I want to be a therapist
September 14, 2020 2:02 PM   Subscribe

I want to be a therapist/counsellor, and I've started reading, and planning. If you are a therapist/counsellor can you give me any advice or tips on starting out?

I'm feeling overwhelmed, but mainly in a good way. There is so much to learn, and I am kind of out of practice with learning, so I am trying to read as much as I can whilst getting ready (practically and financially) to enroll on an actual course.

But I have so many questions! Do you have to specialise in a particular method, and if so, how soon? Are there any pitfalls that baby therapists often fall into? How long should one study for before one can competently practice? How soon, once you are able to practice, can you make a living from doing so?

If you can answer any of the above, or anything I'm not thinking of, I would be grateful for any advice at all. I'm old enough, and have spent enough time in careers that weren't really right for me, that I want to take my time and get this right.

[Edited to add: OP is located in the UK]
posted by anonymous to Work & Money (12 answers total) 5 users marked this as a favorite
 
Where are you located or where would you be practicing? That would help us answer helpfully. Requirements change between countries, states and provinces so wildly that without that information we can't really answer what kind of education would be required, what kind of credentials or or what kind of money you could make being a therapist. (Note, not a therapist, but someone who interacts with them as a patient, and a family member of a minor patient, and who has done research on what would be required to practice where I live.)
posted by chesty_a_arthur at 2:15 PM on September 14


You should probably start by speaking to a local college or university regarding what the qualification and licensing requirements are wherever it is you live. (I know that in some countries or areas, you can call yourself a "therapist" or "counselor" without any qualifications or a license, but you don't want to be one of those charlatans!) Becoming licensed will probably take a couple of years in and of itself, and you might need a graduate degree in a relevant field before you become eligible for licensure.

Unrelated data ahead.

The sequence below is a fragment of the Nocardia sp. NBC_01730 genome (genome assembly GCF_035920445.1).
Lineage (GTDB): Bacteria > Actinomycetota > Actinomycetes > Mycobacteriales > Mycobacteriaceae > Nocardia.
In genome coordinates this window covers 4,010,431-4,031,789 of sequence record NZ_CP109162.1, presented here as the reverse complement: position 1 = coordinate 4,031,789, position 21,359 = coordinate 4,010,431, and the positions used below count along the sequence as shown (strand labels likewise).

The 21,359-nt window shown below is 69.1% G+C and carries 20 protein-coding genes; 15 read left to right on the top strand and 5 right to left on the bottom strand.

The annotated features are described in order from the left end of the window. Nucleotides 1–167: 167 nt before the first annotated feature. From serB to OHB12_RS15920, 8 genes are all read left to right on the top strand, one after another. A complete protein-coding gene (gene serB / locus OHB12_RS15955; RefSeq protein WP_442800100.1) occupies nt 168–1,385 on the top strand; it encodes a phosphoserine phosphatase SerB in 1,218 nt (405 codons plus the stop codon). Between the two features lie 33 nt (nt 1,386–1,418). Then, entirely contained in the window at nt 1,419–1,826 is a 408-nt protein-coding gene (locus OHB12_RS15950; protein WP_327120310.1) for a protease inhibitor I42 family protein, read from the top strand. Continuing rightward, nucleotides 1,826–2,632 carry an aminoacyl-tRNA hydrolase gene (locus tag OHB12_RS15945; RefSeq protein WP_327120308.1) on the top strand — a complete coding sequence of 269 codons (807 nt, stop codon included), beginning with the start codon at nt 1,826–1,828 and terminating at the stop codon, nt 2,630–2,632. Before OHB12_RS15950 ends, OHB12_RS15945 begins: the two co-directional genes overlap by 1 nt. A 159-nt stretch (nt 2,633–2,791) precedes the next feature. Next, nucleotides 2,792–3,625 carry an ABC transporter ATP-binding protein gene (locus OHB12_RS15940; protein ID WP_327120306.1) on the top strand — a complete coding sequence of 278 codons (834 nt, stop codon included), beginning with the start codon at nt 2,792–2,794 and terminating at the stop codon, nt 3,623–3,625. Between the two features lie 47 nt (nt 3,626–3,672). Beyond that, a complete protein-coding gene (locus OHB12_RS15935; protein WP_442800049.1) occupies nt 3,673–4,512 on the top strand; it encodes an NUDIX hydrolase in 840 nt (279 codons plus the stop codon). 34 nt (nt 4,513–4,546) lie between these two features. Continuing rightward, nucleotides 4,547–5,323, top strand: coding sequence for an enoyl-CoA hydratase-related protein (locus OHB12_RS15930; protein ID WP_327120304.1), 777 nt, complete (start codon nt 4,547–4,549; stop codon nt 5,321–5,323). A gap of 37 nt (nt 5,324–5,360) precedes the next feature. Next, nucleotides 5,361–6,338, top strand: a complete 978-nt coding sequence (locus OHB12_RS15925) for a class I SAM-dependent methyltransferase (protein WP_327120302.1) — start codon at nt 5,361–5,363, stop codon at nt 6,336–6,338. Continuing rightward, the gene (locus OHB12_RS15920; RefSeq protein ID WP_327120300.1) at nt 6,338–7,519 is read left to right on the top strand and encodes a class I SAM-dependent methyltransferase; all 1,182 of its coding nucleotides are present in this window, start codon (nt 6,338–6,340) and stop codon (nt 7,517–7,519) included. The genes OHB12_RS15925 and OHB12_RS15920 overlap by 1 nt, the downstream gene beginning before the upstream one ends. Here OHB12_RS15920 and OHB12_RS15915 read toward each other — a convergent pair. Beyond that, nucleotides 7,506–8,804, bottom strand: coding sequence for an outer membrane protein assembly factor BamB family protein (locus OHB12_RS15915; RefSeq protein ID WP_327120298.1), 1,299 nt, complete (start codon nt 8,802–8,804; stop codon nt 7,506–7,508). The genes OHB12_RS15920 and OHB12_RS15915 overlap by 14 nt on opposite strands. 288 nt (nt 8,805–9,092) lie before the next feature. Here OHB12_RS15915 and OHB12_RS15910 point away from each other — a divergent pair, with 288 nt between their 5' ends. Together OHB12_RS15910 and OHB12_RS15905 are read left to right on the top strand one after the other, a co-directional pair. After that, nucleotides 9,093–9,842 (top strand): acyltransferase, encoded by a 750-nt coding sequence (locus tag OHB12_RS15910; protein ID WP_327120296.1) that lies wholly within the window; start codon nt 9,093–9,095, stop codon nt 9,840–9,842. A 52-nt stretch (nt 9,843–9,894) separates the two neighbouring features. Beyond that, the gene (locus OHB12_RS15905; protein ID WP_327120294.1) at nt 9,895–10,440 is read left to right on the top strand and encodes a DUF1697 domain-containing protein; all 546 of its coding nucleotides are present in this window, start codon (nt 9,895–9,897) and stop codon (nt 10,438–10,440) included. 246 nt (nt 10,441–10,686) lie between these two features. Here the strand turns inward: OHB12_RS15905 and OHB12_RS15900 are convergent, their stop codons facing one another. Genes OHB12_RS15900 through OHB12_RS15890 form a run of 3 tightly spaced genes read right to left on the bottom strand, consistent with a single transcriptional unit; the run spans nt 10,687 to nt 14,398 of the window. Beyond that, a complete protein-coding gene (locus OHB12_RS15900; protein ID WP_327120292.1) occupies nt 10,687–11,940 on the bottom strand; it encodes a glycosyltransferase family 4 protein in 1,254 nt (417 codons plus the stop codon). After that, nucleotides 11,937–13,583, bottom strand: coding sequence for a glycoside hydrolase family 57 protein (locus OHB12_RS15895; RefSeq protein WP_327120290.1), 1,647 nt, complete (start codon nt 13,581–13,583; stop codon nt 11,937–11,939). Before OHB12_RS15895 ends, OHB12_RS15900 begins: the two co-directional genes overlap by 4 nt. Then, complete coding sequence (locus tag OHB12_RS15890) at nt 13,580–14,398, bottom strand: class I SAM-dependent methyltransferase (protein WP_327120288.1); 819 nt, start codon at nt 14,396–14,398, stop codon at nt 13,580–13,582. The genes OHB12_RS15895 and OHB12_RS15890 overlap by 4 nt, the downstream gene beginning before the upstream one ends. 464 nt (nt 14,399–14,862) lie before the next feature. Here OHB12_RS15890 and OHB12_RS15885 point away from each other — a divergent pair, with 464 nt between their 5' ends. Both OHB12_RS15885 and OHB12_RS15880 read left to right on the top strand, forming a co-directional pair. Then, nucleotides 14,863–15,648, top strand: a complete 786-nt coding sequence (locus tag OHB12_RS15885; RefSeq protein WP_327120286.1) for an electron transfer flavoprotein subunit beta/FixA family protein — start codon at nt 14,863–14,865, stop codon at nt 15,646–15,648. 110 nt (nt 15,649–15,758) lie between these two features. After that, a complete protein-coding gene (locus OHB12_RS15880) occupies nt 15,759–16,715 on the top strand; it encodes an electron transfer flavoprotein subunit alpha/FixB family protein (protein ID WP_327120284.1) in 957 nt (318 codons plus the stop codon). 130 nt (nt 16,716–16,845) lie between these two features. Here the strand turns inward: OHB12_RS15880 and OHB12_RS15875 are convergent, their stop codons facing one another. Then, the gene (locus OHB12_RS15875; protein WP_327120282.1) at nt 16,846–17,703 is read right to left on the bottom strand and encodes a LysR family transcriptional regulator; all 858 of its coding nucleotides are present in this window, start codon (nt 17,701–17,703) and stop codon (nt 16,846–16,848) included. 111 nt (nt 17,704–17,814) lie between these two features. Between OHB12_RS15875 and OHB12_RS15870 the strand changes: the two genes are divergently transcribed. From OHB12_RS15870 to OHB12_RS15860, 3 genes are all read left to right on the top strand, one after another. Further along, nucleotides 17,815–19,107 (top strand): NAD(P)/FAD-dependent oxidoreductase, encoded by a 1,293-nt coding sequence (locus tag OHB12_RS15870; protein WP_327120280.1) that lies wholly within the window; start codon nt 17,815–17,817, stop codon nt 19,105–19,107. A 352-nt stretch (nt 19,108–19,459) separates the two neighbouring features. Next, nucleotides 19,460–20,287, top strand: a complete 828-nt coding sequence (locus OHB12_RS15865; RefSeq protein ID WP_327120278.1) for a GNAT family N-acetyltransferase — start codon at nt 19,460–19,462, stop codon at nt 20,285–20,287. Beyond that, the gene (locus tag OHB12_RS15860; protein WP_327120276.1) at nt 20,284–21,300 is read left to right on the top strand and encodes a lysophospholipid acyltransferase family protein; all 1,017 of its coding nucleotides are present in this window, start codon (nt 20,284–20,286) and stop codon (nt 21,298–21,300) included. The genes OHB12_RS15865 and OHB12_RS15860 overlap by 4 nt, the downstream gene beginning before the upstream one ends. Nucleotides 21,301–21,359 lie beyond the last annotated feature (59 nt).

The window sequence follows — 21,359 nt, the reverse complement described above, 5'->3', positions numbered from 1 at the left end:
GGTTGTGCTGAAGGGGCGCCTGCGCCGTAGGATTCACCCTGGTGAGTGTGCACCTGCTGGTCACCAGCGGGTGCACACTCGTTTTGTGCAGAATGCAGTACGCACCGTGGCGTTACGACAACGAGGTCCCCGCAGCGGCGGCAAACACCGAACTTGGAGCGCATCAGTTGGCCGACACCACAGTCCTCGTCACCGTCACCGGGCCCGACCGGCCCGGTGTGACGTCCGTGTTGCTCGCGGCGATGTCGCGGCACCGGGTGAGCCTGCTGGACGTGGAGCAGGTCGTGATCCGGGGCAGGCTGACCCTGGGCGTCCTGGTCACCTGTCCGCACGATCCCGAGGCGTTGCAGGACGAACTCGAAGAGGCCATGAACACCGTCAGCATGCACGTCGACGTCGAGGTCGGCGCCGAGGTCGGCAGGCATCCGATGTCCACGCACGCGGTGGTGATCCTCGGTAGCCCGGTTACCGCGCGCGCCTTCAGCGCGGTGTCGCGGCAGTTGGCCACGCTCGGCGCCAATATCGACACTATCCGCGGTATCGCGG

posted by MiraK at 2:16 PM on September 14


Your country, and possibly state or local municipality are incredibly important to answer this question. I would contacts the mods to add it.

Each state in the US has requirements on becoming a licensed therapist (almost all of which requires a masters degree, followed by x hours of direct supervision before you can practice completely solo), and a certain number of hours of continuing study per year. Per but your spelling of counsellor may mean you're not in the US? This would change things.
posted by furnace.heart at 2:36 PM on September 14


How long should one study for before one can competently practice? How soon, once you are able to practice, can you make a living from doing so?

If you're in the US, this is a licensed thing that requires a master's degree and further things to become certified. It's state based.

Practically, what you should do is look at schools that would work that have programs (there are many options, I was considering a licensed clinical social worker masters).

This isn't a quick thing. It would take you years to go through school then do your hours under supervision. That isn't to discourage you, but you need to be looking at programs and talking to the people there. It's not a quick process, there are no shortcuts to becoming a licensed therapist (there are no unlicensed therapists in the US).
posted by OnTheLastCastle at 2:43 PM on September 14


Also, if you are in the US, planning on where you want to live (for a long long time) can dictate much of how you go about your education and subsequent licensure; sometimes states have transfer agreements for licensure, they often do not, and it is very patchwork and complicated. You can study anywhere, but often, if you want to live in a state, you are best to at least get your license and supervision in that state (and then live there, again, for a long long time).